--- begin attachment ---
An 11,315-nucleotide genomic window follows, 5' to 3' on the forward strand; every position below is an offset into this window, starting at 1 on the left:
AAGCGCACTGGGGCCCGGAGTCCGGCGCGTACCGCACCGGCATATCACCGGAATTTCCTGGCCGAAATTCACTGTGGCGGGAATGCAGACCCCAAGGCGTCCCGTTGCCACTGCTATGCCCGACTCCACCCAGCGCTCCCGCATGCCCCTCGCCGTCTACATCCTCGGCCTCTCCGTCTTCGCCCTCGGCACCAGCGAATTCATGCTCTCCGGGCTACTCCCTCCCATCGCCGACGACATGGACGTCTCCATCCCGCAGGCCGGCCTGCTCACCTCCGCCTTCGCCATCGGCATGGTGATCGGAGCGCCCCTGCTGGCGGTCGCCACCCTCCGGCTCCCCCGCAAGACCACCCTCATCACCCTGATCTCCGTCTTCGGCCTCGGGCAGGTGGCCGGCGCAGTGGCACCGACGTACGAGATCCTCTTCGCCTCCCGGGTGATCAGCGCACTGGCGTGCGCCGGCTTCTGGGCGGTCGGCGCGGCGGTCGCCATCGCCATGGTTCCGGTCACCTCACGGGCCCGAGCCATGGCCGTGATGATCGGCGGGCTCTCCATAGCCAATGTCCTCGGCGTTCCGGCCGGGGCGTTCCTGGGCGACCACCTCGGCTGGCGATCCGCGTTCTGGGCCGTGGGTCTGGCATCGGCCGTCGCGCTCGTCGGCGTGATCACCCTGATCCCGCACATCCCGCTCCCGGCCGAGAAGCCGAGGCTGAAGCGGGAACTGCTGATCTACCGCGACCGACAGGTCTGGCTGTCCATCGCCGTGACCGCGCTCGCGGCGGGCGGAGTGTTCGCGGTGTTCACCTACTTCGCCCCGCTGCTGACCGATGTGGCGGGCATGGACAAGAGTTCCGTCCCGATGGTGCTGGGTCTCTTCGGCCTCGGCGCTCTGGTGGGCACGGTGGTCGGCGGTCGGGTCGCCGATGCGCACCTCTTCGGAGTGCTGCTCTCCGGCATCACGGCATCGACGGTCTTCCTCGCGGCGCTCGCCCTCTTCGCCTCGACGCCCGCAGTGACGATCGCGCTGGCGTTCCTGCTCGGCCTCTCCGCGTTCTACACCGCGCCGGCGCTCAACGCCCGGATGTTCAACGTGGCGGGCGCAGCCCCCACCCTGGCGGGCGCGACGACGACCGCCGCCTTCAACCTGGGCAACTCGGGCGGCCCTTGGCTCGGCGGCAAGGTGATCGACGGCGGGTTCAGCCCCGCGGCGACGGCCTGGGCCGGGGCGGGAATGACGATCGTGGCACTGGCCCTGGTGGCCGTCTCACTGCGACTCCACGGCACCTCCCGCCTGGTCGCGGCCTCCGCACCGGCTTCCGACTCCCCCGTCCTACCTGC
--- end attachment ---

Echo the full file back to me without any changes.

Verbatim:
An 11,315-nucleotide genomic window follows, 5' to 3' on the forward strand; every position below is an offset into this window, starting at 1 on the left:
AAGCGCACTGGGGCCCGGAGTCCGGCGCGTACCGCACCGGCATATCACCGGAATTTCCTGGCCGAAATTCACTGTGGCGGGAATGCAGACCCCAAGGCGTCCCGTTGCCACTGCTATGCCCGACTCCACCCAGCGCTCCCGCATGCCCCTCGCCGTCTACATCCTCGGCCTCTCCGTCTTCGCCCTCGGCACCAGCGAATTCATGCTCTCCGGGCTACTCCCTCCCATCGCCGACGACATGGACGTCTCCATCCCGCAGGCCGGCCTGCTCACCTCCGCCTTCGCCATCGGCATGGTGATCGGAGCGCCCCTGCTGGCGGTCGCCACCCTCCGGCTCCCCCGCAAGACCACCCTCATCACCCTGATCTCCGTCTTCGGCCTCGGGCAGGTGGCCGGCGCAGTGGCACCGACGTACGAGATCCTCTTCGCCTCCCGGGTGATCAGCGCACTGGCGTGCGCCGGCTTCTGGGCGGTCGGCGCGGCGGTCGCCATCGCCATGGTTCCGGTCACCTCACGGGCCCGAGCCATGGCCGTGATGATCGGCGGGCTCTCCATAGCCAATGTCCTCGGCGTTCCGGCCGGGGCGTTCCTGGGCGACCACCTCGGCTGGCGATCCGCGTTCTGGGCCGTGGGTCTGGCATCGGCCGTCGCGCTCGTCGGCGTGATCACCCTGATCCCGCACATCCCGCTCCCGGCCGAGAAGCCGAGGCTGAAGCGGGAACTGCTGATCTACCGCGACCGACAGGTCTGGCTGTCCATCGCCGTGACCGCGCTCGCGGCGGGCGGAGTGTTCGCGGTGTTCACCTACTTCGCCCCGCTGCTGACCGATGTGGCGGGCATGGACAAGAGTTCCGTCCCGATGGTGCTGGGTCTCTTCGGCCTCGGCGCTCTGGTGGGCACGGTGGTCGGCGGTCGGGTCGCCGATGCGCACCTCTTCGGAGTGCTGCTCTCCGGCATCACGGCATCGACGGTCTTCCTCGCGGCGCTCGCCCTCTTCGCCTCGACGCCCGCAGTGACGATCGCGCTGGCGTTCCTGCTCGGCCTCTCCGCGTTCTACACCGCGCCGGCGCTCAACGCCCGGATGTTCAACGTGGCGGGCGCAGCCCCCACCCTGGCGGGCGCGACGACGACCGCCGCCTTCAACCTGGGCAACTCGGGCGGCCCTTGGCTCGGCGGCAAGGTGATCGACGGCGGGTTCAGCCCCGCGGCGACGGCCTGGGCCGGGGCGGGAATGACGATCGTGGCACTGGCCCTGGTGGCCGTCTCACTGCGACTCCACGGCACCTCCCGCCTGGTCGCGGCCTCCGCACCGGCTTCCGACTCCCCCGTCCTACCTGC